Hispanic Legislator/Activist Polly Baca Puts Focus on Alzheimer’s

As a child growing up in Northern Colorado, Polly Baca was motivated by the discrimination she experienced as a Coloradan of Mexican descent and used it to fuel her career in politics. It inspired her to become the first minority woman elected to the Colorado Senate, the first Hispanic woman to serve in leadership in any state senate, and the first Latina to co-chair a Democratic National Convention. She also served in the White House under Presidents Lyndon Johnson and Bill Clinton.

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Today, Baca is working to overcome another inequity: the higher risk that Hispanics face from the only leading disease for which there is no prevention, treatment or cure: Alzheimer’s.

Baca watched her own mother’s health decline after she was diagnosed with Alzheimer’s. She observed how the disease affected her mother’s behavior, and required around-the-clock care. Sharing that experience with her daughter, Monica, who provided live-in care for her grandmother and Polly’s mother, has helped fuel Baca’s commitment to Alzheimer’s research and care.

Baca and her family members face the reality that Hispanics are 50 percent more likely than whites to develop Alzheimer’s. Higher rates of cardiovascular disease combined with diabetes, high blood pressure and cholesterol create greater risk for Alzheimer’s and stroke-related dementia. When combined with longer projected lifespans for Hispanics, the risk for dementia is significant.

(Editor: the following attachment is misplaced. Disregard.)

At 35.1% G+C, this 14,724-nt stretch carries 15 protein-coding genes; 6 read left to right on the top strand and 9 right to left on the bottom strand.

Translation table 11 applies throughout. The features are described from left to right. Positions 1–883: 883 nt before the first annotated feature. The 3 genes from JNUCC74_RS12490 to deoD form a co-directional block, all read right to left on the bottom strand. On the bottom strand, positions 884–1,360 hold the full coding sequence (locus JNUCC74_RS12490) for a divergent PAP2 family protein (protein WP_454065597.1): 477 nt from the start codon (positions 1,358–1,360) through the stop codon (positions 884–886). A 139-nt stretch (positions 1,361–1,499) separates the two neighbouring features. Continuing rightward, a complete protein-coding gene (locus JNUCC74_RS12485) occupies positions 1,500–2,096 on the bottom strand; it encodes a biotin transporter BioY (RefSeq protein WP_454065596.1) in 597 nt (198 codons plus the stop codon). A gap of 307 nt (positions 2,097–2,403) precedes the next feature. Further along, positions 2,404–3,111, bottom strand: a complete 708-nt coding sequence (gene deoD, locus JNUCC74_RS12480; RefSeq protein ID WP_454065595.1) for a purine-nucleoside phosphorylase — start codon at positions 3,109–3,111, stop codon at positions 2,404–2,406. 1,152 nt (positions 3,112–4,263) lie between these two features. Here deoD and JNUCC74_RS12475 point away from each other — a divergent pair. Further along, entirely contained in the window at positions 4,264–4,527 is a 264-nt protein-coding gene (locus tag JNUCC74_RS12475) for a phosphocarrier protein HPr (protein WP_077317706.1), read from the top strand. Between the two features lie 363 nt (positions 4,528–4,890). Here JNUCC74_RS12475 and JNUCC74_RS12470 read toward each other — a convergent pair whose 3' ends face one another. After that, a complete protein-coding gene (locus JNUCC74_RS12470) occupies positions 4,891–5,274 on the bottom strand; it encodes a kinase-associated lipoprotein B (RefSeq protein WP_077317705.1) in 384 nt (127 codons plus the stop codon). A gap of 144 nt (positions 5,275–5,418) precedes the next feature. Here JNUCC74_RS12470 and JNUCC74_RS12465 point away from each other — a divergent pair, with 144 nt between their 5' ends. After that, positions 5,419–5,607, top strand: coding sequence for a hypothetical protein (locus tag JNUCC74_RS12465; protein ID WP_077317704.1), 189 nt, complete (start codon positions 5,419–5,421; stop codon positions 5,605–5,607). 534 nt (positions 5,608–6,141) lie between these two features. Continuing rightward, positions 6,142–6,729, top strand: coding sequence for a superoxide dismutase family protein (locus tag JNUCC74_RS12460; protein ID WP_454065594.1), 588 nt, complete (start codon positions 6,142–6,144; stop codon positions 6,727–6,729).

“I realize that as a woman and a Hispanic, I face a greater risk of Alzheimer’s than the average person,” said Baca, reflecting on statistics showing that nearly two-thirds of people diagnosed with dementia in the United States are women. “My daughter and my sisters and many other Hispanic women share these risk factors.”

For those reasons, Baca is doing more than merely working to raise awareness of the disease. She has volunteered to participate in Alzheimer’s research.

“With my family history, that is one proactive step I can take,” she said.

The Alzheimer’s Association is conducting clinical trials at hundreds of locations around the country, involving people with the Alzheimer’s diagnosis, caregivers and healthy volunteers through the free TrialMatch program.

To learn more about Alzheimer’s research, go to www.alz.org or call the Alzheimer’s Association free 24/7 Helpline at 800-272-3900

One thought on “Hispanic Legislator/Activist Polly Baca Puts Focus on Alzheimer’s

  1. The most promising protocol for treating Alzheimer’s has been compiled by Dr. Dale Bredesen in his book “The End of Alzheimer’s: The First Program to Prevent and Reverse Cognitive Decline”. (http://a.co/cd7V7Lv) Dr Bredensen is training and certifying providers around the country in his protocol. Dr Hopp at TLC The Littleton Clinic is certified and is currently offering a program based on the Bredesen protocol. Visit the TLC website to learn more: http://thelittletonclinic.com/reversing-cognitive-decline/

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